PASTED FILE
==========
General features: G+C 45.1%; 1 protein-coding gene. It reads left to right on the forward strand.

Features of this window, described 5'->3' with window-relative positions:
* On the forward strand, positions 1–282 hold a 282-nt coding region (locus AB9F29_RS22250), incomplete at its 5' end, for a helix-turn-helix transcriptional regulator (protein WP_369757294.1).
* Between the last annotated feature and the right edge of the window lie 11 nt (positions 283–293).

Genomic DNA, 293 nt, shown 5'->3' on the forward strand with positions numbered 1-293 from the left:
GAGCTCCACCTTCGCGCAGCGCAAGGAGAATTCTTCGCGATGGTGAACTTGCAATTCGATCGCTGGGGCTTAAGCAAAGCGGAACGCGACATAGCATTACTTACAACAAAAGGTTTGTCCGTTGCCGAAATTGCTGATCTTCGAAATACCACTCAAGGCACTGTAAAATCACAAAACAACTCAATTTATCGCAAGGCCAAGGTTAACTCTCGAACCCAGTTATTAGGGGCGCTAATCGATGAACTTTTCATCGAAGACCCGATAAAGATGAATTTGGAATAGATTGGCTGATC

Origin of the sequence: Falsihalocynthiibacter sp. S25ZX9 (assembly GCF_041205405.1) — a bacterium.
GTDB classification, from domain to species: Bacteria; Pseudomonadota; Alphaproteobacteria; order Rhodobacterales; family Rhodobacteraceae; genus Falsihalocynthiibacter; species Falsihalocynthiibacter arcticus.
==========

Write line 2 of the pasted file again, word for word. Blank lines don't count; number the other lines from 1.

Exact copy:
Features of this window, described 5'->3' with window-relative positions: